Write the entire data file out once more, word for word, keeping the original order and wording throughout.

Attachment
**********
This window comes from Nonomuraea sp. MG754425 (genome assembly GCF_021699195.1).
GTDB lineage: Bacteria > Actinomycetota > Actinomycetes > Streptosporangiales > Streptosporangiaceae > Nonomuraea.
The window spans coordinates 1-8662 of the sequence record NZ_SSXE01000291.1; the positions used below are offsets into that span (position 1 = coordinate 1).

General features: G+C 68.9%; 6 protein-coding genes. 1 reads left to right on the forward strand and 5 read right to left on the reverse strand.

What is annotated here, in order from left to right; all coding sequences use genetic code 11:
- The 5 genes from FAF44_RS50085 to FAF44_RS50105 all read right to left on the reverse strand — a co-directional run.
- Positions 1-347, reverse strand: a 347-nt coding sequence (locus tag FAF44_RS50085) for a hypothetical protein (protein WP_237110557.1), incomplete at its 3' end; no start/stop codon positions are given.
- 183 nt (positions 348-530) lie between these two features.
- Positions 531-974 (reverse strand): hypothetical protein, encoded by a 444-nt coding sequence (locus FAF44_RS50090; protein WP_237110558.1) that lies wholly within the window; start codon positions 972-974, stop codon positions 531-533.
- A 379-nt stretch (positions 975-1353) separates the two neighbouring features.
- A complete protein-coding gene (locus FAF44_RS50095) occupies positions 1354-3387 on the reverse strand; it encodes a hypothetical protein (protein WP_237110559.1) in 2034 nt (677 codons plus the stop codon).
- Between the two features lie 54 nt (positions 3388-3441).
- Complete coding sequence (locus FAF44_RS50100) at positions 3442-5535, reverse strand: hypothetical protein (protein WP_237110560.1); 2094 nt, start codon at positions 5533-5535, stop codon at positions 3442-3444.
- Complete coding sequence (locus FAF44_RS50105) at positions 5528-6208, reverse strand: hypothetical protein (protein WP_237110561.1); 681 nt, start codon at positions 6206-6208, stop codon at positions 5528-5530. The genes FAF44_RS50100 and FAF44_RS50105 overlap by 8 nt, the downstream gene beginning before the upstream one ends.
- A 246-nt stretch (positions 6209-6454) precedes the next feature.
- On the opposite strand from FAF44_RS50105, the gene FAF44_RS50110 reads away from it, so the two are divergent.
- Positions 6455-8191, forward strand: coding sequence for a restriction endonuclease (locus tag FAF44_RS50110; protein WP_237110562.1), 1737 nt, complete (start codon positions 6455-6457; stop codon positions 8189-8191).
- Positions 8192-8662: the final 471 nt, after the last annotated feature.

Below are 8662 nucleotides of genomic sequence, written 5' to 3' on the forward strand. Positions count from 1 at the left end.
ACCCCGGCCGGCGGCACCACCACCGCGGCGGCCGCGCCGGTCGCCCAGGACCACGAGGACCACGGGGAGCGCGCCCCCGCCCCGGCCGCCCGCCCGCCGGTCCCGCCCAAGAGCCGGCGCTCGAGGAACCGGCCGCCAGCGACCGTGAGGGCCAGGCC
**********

This window comes from Nonomuraea sp. MG754425 (genome assembly GCF_021699195.1).
GTDB lineage: Bacteria > Actinomycetota > Actinomycetes > Streptosporangiales > Streptosporangiaceae > Nonomuraea.
The window spans coordinates 1-8662 of the sequence record NZ_SSXE01000291.1; the positions used below are offsets into that span (position 1 = coordinate 1).

General features: G+C 68.9%; 6 protein-coding genes. 1 reads left to right on the forward strand and 5 read right to left on the reverse strand.

What is annotated here, in order from left to right; all coding sequences use genetic code 11:
- The 5 genes from FAF44_RS50085 to FAF44_RS50105 all read right to left on the reverse strand — a co-directional run.
- Positions 1-347, reverse strand: a 347-nt coding sequence (locus tag FAF44_RS50085) for a hypothetical protein (protein WP_237110557.1), incomplete at its 3' end; no start/stop codon positions are given.
- 183 nt (positions 348-530) lie between these two features.
- Positions 531-974 (reverse strand): hypothetical protein, encoded by a 444-nt coding sequence (locus FAF44_RS50090; protein WP_237110558.1) that lies wholly within the window; start codon positions 972-974, stop codon positions 531-533.
- A 379-nt stretch (positions 975-1353) separates the two neighbouring features.
- A complete protein-coding gene (locus FAF44_RS50095) occupies positions 1354-3387 on the reverse strand; it encodes a hypothetical protein (protein WP_237110559.1) in 2034 nt (677 codons plus the stop codon).
- Between the two features lie 54 nt (positions 3388-3441).
- Complete coding sequence (locus FAF44_RS50100) at positions 3442-5535, reverse strand: hypothetical protein (protein WP_237110560.1); 2094 nt, start codon at positions 5533-5535, stop codon at positions 3442-3444.
- Complete coding sequence (locus FAF44_RS50105) at positions 5528-6208, reverse strand: hypothetical protein (protein WP_237110561.1); 681 nt, start codon at positions 6206-6208, stop codon at positions 5528-5530. The genes FAF44_RS50100 and FAF44_RS50105 overlap by 8 nt, the downstream gene beginning before the upstream one ends.
- A 246-nt stretch (positions 6209-6454) precedes the next feature.
- On the opposite strand from FAF44_RS50105, the gene FAF44_RS50110 reads away from it, so the two are divergent.
- Positions 6455-8191, forward strand: coding sequence for a restriction endonuclease (locus tag FAF44_RS50110; protein WP_237110562.1), 1737 nt, complete (start codon positions 6455-6457; stop codon positions 8189-8191).
- Positions 8192-8662: the final 471 nt, after the last annotated feature.

Below are 8662 nucleotides of genomic sequence, written 5' to 3' on the forward strand. Positions count from 1 at the left end.
ACCCCGGCCGGCGGCACCACCACCGCGGCGGCCGCGCCGGTCGCCCAGGACCACGAGGACCACGGGGAGCGCGCCCCCGCCCCGGCCGCCCGCCCGCCGGTCCCGCCCAAGAGCCGGCGCTCGAGGAACCGGCCGCCAGCGACCGTGAGGGCCAGGCC